Think about the times that you don’t want to do something.  I’m not talking about when you don’t want to clean your shower or put away the dishes.  This is about being resistant to doing the things we know will benefit us, the things that our future selves will be happy we did. 

I’ve been running into some internal resistance lately.  Admittedly, at times I feel overwhelmed by what I’m trying to accomplish.  In fact, I came up with the idea for this post because I wasn’t in the mood to sit down and write up anything at all.  My mind can get mushy these days because I’m writing a ton of content and putting so much brainpower on branding and things like that.  Between creating a whole new business model, the pandemic, and our upcoming elections, I’ve definitely been known to completely check out and binge on RuPaul’s Drag Race instead of doing the work that needs to be done.

Other things I’ve been resisting but working towards are things like going to bed earlier, drinking more water, and even working out.  As I write this, it’s been 33 days that I’ve worked out in a row (!!!!).  That’s probably a record for me.  And yesterday, when I reached to hit snooze (for the third time), I remembered my Why — which made me drag my tired self from my bed and get moving.  Literally.

It’s a sad but true fact that, for me (and maybe you, too), that just knowing something is good for me isn’t always enough of a motivating factor.  It ties in with my post last week about needing to stop eating dairy, as well as the fact that I’ve resisted doing any sort of video creation for about a decade now — even though a good friend was really pushing for me to go in that direction that whole time.  So when I go to the big root of why I’m doing something, then I’m usually more likely to actually do the damn thing.  Like get out of bed and start to sweat.  For me, my Why comes down to me wanting to be the healthiest version of myself so I can spend as much time on this Earth with the people I love the mostest in the world.  Sure, getting stronger and toning my body is a nice — and welcome — perk.  But if me doing cardio every day helps me live longer, I’m in.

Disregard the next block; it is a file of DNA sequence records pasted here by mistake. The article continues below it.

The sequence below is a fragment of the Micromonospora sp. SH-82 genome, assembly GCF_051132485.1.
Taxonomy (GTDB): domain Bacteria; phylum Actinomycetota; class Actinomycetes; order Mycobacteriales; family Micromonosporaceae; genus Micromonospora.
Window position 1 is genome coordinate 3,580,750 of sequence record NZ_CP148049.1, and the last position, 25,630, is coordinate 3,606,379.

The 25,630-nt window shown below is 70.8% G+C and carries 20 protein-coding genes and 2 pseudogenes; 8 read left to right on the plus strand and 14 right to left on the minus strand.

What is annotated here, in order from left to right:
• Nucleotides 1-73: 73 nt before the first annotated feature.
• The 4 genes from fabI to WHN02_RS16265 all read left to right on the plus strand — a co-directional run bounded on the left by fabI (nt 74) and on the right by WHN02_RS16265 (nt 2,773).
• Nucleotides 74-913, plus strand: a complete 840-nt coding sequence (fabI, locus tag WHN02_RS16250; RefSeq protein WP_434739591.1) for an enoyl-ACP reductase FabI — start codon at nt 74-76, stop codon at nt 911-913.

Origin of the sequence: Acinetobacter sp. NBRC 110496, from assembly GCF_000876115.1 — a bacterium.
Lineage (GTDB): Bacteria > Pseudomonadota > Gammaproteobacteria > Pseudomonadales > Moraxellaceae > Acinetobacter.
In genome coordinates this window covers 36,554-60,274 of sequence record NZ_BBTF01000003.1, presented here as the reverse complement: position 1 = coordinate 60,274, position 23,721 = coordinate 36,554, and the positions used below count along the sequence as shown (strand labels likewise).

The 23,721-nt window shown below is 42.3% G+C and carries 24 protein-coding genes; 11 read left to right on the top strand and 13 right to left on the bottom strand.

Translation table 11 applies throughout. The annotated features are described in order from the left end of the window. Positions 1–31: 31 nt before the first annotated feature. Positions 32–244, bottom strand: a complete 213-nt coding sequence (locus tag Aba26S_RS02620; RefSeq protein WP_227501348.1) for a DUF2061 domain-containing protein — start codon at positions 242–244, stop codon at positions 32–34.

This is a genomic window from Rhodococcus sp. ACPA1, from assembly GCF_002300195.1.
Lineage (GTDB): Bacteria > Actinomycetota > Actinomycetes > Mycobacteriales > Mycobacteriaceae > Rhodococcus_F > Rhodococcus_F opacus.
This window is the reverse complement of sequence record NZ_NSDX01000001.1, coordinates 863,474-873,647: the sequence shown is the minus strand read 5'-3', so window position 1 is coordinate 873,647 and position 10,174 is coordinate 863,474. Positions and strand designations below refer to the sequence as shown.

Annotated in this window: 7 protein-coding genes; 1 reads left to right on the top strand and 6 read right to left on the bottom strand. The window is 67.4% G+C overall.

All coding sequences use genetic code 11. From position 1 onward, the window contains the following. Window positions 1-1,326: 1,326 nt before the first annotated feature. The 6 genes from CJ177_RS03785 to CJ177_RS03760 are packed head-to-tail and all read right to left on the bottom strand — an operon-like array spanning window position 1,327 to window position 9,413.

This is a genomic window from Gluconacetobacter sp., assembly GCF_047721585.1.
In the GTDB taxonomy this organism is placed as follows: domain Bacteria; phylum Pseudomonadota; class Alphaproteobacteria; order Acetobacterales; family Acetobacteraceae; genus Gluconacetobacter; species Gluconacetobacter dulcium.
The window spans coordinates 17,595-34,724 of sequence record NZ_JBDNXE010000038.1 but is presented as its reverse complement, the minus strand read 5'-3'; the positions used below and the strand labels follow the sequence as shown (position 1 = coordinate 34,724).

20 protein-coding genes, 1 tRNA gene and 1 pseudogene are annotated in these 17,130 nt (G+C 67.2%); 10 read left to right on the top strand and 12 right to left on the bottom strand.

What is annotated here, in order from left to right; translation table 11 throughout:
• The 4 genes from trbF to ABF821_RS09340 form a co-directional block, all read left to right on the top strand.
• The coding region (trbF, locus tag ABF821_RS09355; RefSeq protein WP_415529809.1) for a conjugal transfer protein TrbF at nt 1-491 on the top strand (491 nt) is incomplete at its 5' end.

Sometimes I have to remind myself that I can do hard things.  I’ve done lots of them before, and I’ve proven to myself that I can come out the other side essentially unscathed.  It’s also about keeping this commitment to myself.  If I don’t hold true to my own word, I can hardly expect others to do the same.  Again, remembering my Why and keeping that at the forefront of my brain is the key to pushing me forward in the times I just don’t really feel like it. 

Do you have any tried and true techniques for motivation?  I’d love to hear about them, because a person needs as many tools as possible to navigate this life.